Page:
Sir Keir did not address allegations of hypocrisy after video footage re-emerged of him from May 2021 drinking a beer while chatting to party staff indoors – which the Labour Party claimed did not break any rules as it was taken when he and his staff had paused for dinner during a work meeting.
But when asked if he was confident that he and other Labour MPs had behaved differently to Number 10, he said: ‘Yes, absolutely.’
He added: ‘When we collectively asked the nation to act in a particular way, it was very important that we act in the same way as the rest of the nation.’
Sir Keir said the so-called Partygate allegations had impacted on the public’s mental health.
He said: ‘I think, by the way, the scandal of partgate, for want of a better word… what’s happened in recent weeks, where it has become obvious that while the vast majority of the British public were obeying the laws the Government made, the Government and the Prime Minister were partying in Downing Street.
‘I think that has added to mental health stress because so many people are now asking themselves, ‘Why on earth did I do that then, while they were doing what they were doing?’.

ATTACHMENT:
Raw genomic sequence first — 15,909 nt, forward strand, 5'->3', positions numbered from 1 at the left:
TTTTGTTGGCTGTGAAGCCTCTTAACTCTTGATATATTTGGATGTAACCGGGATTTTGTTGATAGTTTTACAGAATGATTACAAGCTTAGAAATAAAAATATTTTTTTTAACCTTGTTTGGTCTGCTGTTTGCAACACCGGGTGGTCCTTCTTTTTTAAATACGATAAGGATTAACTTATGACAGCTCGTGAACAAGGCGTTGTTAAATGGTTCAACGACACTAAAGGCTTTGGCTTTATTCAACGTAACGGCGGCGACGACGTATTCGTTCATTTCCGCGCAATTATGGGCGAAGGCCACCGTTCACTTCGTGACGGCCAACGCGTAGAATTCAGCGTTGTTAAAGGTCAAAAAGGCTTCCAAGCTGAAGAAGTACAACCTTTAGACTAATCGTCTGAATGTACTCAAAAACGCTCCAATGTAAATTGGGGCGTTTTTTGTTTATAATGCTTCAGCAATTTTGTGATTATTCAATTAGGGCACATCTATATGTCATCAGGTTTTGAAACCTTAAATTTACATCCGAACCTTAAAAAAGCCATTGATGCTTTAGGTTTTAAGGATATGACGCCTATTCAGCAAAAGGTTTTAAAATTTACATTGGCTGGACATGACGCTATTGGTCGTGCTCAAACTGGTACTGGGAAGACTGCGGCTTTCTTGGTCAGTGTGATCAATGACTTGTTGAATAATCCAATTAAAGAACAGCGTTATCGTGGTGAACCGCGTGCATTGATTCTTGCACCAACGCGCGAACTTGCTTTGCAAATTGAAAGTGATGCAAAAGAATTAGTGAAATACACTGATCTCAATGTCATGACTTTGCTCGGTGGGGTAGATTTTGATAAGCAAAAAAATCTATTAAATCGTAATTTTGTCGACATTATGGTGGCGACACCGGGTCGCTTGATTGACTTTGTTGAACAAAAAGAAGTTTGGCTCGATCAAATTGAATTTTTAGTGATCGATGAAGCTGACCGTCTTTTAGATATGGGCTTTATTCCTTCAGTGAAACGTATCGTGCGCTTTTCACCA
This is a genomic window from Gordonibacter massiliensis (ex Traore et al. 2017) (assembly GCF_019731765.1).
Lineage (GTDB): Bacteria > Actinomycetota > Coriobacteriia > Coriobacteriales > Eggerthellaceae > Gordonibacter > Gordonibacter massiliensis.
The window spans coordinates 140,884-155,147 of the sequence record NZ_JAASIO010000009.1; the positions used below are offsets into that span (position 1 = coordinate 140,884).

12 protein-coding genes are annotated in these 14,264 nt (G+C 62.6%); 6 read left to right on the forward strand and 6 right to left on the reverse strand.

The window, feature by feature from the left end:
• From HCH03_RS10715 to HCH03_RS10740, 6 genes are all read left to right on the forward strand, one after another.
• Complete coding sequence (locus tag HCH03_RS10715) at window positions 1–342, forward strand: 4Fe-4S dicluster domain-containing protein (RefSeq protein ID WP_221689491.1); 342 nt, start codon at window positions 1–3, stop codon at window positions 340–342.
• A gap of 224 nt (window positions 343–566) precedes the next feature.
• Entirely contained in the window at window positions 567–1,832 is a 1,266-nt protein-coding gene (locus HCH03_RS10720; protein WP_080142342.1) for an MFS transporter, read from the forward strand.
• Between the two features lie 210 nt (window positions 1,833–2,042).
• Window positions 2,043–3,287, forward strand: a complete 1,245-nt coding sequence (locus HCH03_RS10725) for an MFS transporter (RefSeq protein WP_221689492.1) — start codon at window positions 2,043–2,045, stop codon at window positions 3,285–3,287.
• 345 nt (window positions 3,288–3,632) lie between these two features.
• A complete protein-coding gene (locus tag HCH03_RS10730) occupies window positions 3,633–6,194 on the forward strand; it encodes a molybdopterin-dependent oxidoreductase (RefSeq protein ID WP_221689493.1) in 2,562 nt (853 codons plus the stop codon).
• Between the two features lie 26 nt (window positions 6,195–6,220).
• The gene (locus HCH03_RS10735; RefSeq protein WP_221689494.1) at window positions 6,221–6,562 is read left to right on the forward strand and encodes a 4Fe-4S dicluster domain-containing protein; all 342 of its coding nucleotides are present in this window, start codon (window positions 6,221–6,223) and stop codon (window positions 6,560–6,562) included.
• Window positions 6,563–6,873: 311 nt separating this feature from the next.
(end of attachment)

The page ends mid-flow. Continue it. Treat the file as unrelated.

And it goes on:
Tory figures have criticised Sir Keir, highlighting a picture of the Labour leader from last year which appeared to show him drinking a beer while chatting to party staff indoors
Downing Street’s pandemic parties
May 15, 2020: THE GARDEN PARTY
A leaked photo showed Boris and Carrie Johnson with 17 senior Downing Street staff, sitting around cheese and wine. This took place during the first Covid lockdown at a time when only two people from different households could mix outdoors, socially distanced
May 20, 2020: BYOB BASH
A bombshell email from Mr Johnson’s principal private secretary, Martin Reynolds, invited more than 100 staff to No10’s lavish gardens on May 20 to ‘make the most of the lovely weather’. He told guests to bring their own alcohol
November 13, 2020: LEE CAIN’S LEAVING DO
The PM allegedly made a leaving speech for his director of communications Lee Cain with a number of people gathered. The party is believed to have carried on upstairs that evening after Dominic Cummings unceremoniously walked out of Downing Street carrying a cardboard box.
November 27, 2020: CLEO WATSON’S LEAVING DO
Mr Johnson reportedly gives a speech at a packed leaving do for a ‘senior aide’. ’40 or 50 people’ were present. The aide was named as one newspaper as Cleo Watson, Dominic Cummings’ protégé.
December 15, 2020: CHRISTMAS QUIZ
Pictures obtained by the Sunday Mirror show Mr Johnson on a TV screen flanked by colleagues, one draped in tinsel and another wearing a Santa hat, in the No10 library. A source claimed many staff were huddled by computers in their Downing Street offices, conferring on questions and drinking alcohol while the quiz was taking place. The Mirror said a message sent by No10’s head of HR on the night of the quiz advised that those who had stayed behind to take part ‘go out the back’ when they left. The paper also unearthed the team names used that night, including ‘Professor Quiz Whitty’, ‘Rebels without a Claus’, and ‘Hands, Face, First Place’.